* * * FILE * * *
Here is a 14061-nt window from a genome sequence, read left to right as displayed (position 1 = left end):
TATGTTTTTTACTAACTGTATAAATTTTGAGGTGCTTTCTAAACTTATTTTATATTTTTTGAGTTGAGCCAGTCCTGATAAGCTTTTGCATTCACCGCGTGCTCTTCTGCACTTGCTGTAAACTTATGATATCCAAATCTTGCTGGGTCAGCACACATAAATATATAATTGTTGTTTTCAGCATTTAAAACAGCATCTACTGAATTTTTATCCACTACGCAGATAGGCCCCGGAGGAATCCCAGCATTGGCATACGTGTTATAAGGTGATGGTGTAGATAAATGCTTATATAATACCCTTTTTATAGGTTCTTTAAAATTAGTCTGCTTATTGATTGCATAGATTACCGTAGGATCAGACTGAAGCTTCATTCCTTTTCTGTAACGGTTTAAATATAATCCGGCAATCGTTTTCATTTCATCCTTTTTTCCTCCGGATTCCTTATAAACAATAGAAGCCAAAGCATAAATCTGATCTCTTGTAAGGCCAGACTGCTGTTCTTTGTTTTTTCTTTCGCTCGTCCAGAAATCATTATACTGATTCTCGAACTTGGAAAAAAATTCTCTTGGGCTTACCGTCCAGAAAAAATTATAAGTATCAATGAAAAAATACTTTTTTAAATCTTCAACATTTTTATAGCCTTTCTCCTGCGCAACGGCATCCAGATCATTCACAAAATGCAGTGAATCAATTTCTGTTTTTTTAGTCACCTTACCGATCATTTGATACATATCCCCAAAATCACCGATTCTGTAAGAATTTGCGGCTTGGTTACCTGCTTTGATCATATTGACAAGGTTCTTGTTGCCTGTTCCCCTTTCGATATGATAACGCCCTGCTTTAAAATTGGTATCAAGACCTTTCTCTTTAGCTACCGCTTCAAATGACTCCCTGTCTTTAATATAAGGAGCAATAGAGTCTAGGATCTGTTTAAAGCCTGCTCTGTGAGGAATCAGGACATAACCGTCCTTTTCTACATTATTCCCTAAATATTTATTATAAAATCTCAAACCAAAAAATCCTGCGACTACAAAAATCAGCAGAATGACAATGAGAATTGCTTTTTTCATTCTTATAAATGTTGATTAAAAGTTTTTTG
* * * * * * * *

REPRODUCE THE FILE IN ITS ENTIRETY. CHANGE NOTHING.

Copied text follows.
Here is a 14061-nt window from a genome sequence, read left to right as displayed (position 1 = left end):
TATGTTTTTTACTAACTGTATAAATTTTGAGGTGCTTTCTAAACTTATTTTATATTTTTTGAGTTGAGCCAGTCCTGATAAGCTTTTGCATTCACCGCGTGCTCTTCTGCACTTGCTGTAAACTTATGATATCCAAATCTTGCTGGGTCAGCACACATAAATATATAATTGTTGTTTTCAGCATTTAAAACAGCATCTACTGAATTTTTATCCACTACGCAGATAGGCCCCGGAGGAATCCCAGCATTGGCATACGTGTTATAAGGTGATGGTGTAGATAAATGCTTATATAATACCCTTTTTATAGGTTCTTTAAAATTAGTCTGCTTATTGATTGCATAGATTACCGTAGGATCAGACTGAAGCTTCATTCCTTTTCTGTAACGGTTTAAATATAATCCGGCAATCGTTTTCATTTCATCCTTTTTTCCTCCGGATTCCTTATAAACAATAGAAGCCAAAGCATAAATCTGATCTCTTGTAAGGCCAGACTGCTGTTCTTTGTTTTTTCTTTCGCTCGTCCAGAAATCATTATACTGATTCTCGAACTTGGAAAAAAATTCTCTTGGGCTTACCGTCCAGAAAAAATTATAAGTATCAATGAAAAAATACTTTTTTAAATCTTCAACATTTTTATAGCCTTTCTCCTGCGCAACGGCATCCAGATCATTCACAAAATGCAGTGAATCAATTTCTGTTTTTTTAGTCACCTTACCGATCATTTGATACATATCCCCAAAATCACCGATTCTGTAAGAATTTGCGGCTTGGTTACCTGCTTTGATCATATTGACAAGGTTCTTGTTGCCTGTTCCCCTTTCGATATGATAACGCCCTGCTTTAAAATTGGTATCAAGACCTTTCTCTTTAGCTACCGCTTCAAATGACTCCCTGTCTTTAATATAAGGAGCAATAGAGTCTAGGATCTGTTTAAAGCCTGCTCTGTGAGGAATCAGGACATAACCGTCCTTTTCTACATTATTCCCTAAATATTTATTATAAAATCTCAAACCAAAAAATCCTGCGACTACAAAAATCAGCAGAATGACAATGAGAATTGCTTTTTTCATTCTTATAAATGTTGATTAAAAGTTTTTTG